Natural remedies for an enlarged prostate

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Enlarged Prostate Solutions(NaturalHealth365) Benign prostatic hyperplasia (BPH), a noncancerous enlargement of the prostate gland, is so common as to be almost an official rite of passage for men moving into their ‘golden years’. By age 55, roughly a quarter of all men are affected. After that, the odds begin to soar; of men who make it to age 80, ninety percent show signs of this condition.

Symptoms of BPH include difficulty in urinating, diminished urine stream, frequent urination at night and an uncomfortable feeling of fullness in the bladder even after urination has occurred; the condition can also cause bladder stones. Mild symptoms may not require treatment, but do be sure to visit your doctor to rule out serious diseases such as prostate cancer.

Is surgery the only option?

If symptoms are severe, a doctor may recommend surgery to remove part of the prostate gland. Conventional medical doctors may also advise prescription drugs, including tamsulosin – sold under the brand name Flomax – and finasteride, or Proscar; these come with a constellation of side effects that may include decreased sex drive, painful erections, impotence, severe dizziness and fainting.

Are there any natural solutions for an enlarged prostate?

Many men report relief with natural herbal remedies that cause virtually no side effects; a substantial amount of research supports the efficacy of these treatments. In fact, natural remedies such as saw palmetto are so medically accepted in Europe that it is the use of prescription drugs that is considered an “alternative” method – a complete reversal of the situation in the United States.

Although they may not work for everyone, these beneficial herbs are certainly worth a try. Of course, you should first discuss their use with a trusted doctor, who can help you determine the proper dosage.

Saw palmetto proven to be just as effective as Proscar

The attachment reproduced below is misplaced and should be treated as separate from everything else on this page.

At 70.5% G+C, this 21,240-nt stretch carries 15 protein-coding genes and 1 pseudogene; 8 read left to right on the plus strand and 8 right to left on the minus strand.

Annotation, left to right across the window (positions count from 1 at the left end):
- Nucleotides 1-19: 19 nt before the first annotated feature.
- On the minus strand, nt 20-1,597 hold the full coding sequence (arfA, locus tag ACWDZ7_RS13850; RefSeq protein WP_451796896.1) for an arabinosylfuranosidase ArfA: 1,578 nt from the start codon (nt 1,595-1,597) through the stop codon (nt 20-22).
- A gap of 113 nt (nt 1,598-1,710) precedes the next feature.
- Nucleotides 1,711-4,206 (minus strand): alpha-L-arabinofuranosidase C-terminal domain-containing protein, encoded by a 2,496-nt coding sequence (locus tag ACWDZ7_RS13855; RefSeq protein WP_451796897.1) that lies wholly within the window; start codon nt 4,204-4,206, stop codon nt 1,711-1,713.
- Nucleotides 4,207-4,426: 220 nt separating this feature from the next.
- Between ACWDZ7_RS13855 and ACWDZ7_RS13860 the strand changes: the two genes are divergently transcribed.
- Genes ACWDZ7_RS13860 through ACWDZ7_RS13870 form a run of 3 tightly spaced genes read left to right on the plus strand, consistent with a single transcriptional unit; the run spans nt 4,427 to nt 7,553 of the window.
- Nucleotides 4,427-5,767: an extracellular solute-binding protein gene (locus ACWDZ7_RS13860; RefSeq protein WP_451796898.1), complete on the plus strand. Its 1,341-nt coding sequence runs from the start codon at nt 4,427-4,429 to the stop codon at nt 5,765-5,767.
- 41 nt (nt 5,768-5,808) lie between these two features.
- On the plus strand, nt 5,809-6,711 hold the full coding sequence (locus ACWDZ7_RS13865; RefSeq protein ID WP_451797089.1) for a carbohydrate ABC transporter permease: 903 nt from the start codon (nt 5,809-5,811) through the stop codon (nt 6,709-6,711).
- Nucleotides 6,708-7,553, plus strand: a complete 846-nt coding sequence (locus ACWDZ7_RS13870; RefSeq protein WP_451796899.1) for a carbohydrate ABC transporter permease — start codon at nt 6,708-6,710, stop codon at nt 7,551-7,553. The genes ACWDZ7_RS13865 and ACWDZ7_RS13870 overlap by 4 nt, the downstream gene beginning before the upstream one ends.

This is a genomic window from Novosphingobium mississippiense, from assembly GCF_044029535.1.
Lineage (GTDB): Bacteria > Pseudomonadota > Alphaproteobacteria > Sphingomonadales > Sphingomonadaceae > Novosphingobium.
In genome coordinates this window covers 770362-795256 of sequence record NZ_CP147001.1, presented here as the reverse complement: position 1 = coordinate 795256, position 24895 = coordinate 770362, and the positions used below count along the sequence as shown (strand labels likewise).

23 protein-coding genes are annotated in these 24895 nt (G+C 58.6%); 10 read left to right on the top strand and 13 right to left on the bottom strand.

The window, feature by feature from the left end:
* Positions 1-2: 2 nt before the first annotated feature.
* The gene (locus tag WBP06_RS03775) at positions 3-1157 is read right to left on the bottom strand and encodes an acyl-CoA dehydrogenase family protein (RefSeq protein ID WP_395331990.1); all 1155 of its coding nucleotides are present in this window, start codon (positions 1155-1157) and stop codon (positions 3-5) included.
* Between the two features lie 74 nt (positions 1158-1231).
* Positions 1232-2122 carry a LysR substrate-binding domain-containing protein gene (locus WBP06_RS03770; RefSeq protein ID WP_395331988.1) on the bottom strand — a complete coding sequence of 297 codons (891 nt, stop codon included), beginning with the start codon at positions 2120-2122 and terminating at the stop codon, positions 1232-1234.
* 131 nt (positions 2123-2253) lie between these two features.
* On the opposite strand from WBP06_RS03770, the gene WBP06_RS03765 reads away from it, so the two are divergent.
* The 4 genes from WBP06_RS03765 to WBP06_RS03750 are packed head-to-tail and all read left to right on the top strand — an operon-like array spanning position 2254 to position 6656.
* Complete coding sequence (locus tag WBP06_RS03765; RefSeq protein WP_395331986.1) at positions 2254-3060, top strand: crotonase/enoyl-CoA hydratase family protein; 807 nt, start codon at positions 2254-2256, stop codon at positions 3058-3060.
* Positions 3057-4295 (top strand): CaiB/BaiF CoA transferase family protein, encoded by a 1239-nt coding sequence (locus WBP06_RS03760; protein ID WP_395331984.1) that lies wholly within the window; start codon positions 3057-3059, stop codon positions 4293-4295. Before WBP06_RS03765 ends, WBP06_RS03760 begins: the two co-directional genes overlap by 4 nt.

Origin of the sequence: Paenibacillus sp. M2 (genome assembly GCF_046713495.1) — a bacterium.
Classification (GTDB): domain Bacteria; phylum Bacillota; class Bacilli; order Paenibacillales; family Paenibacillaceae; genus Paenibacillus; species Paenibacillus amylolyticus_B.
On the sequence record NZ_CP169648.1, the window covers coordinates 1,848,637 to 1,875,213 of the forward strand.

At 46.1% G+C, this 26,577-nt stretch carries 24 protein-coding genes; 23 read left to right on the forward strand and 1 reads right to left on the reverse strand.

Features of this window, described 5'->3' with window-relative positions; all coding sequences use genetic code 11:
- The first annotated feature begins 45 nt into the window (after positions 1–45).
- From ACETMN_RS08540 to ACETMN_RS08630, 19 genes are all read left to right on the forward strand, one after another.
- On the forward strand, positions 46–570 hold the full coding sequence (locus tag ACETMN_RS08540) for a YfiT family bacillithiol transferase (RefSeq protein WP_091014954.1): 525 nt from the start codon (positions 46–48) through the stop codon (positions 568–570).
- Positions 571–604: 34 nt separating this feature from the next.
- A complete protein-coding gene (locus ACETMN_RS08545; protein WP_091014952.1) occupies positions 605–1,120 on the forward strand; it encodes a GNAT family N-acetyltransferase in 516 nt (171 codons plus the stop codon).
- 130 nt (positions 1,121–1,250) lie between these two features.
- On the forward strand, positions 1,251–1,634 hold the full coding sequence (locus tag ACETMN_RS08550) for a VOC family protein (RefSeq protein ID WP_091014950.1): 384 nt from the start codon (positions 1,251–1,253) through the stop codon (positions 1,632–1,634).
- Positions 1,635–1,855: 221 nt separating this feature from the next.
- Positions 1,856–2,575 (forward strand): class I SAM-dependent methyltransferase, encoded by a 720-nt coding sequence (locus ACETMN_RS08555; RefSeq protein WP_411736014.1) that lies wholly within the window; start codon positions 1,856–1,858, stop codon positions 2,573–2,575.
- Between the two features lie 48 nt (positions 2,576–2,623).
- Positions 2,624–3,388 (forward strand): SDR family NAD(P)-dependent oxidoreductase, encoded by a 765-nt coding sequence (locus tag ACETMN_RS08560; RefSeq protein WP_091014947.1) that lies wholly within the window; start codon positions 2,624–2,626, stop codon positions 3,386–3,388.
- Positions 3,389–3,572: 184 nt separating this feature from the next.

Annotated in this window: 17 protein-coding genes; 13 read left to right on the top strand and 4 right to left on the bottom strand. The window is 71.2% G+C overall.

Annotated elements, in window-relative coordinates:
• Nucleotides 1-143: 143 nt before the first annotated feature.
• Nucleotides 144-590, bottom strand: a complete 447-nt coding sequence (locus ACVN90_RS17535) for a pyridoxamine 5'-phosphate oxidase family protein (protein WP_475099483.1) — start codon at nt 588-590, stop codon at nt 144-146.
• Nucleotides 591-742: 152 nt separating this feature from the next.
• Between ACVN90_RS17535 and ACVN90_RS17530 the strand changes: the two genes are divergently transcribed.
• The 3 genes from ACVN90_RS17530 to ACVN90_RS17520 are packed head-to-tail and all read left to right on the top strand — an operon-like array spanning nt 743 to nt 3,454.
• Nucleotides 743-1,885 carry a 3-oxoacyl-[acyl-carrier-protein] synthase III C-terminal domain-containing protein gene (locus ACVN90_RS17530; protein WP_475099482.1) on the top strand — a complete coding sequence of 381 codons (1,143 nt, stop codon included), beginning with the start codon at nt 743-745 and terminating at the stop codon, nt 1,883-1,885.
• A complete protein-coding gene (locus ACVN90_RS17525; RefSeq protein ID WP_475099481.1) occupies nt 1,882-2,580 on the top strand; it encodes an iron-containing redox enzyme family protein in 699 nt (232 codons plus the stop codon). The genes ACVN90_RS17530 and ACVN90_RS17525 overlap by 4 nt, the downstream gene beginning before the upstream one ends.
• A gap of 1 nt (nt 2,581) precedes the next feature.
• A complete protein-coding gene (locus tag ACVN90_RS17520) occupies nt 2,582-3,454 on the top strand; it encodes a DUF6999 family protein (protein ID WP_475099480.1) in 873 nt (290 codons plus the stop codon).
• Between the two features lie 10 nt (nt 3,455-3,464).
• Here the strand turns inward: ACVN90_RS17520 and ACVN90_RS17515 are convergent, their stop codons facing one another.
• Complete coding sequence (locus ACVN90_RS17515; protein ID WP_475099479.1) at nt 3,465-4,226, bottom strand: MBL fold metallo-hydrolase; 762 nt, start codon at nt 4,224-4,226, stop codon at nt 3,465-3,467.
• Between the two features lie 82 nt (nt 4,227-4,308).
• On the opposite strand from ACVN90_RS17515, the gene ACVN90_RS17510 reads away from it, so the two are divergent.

Extracts from the berries of the saw palmetto, a fan-shaped plant native to North America, are probably the gold standard of herbal BPH treatments. Scientifically known as Serenoa repens and Sabal serrulata, the saw palmetto features berries that are high in fatty acids, flavonoids, polysaccharides and plant sterols – particularly beta-sitosterol, a natural anti-inflammatory agent. The therapeutic effects of saw palmetto berries were first realized by Native Americans, who used them to treat male urinary tract problems.

Unlike prescription medications, saw palmetto won’t change prostate-specific androgen levels in the body. This is a plus, as PSA levels are a valuable diagnostic tool for prostate cancer; lowering them can conceal the presence of the disease, causing delays in diagnosis and treatment.

In a double-blind study published in 1996 in Prostate, over a thousand men diagnosed with BPH were given either saw palmetto or Proscar for six months. By using the International Prostate Symptom Score – as well as measuring peak urinary flow rate – researchers concluded that saw palmetto was as effective as Proscar in reducing symptoms.

In a year-long double-blind study published in 2002 in European Urology, saw palmetto extracts performed as well as the prescription drug tamsulosin in reducing BPH symptoms, and caused fewer side effects.